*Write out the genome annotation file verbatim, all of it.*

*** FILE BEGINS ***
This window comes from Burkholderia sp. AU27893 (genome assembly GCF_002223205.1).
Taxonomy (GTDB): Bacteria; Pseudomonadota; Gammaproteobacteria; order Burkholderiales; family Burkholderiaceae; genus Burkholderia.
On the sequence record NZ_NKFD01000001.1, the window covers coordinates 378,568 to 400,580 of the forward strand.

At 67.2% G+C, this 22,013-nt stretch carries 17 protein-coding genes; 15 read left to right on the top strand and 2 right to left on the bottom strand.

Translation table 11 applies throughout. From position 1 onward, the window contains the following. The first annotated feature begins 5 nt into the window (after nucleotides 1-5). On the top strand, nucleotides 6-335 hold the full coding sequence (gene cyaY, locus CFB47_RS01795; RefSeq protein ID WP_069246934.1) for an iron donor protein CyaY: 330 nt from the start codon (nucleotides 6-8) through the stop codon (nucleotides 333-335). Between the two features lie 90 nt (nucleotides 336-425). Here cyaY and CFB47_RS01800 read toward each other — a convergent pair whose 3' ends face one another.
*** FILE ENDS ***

This window comes from Burkholderia sp. AU27893 (genome assembly GCF_002223205.1).
Taxonomy (GTDB): Bacteria; Pseudomonadota; Gammaproteobacteria; order Burkholderiales; family Burkholderiaceae; genus Burkholderia.
On the sequence record NZ_NKFD01000001.1, the window covers coordinates 378,568 to 400,580 of the forward strand.

At 67.2% G+C, this 22,013-nt stretch carries 17 protein-coding genes; 15 read left to right on the top strand and 2 right to left on the bottom strand.

Translation table 11 applies throughout. From position 1 onward, the window contains the following. The first annotated feature begins 5 nt into the window (after nucleotides 1-5). On the top strand, nucleotides 6-335 hold the full coding sequence (gene cyaY, locus CFB47_RS01795; RefSeq protein ID WP_069246934.1) for an iron donor protein CyaY: 330 nt from the start codon (nucleotides 6-8) through the stop codon (nucleotides 333-335). Between the two features lie 90 nt (nucleotides 336-425). Here cyaY and CFB47_RS01800 read toward each other — a convergent pair whose 3' ends face one another.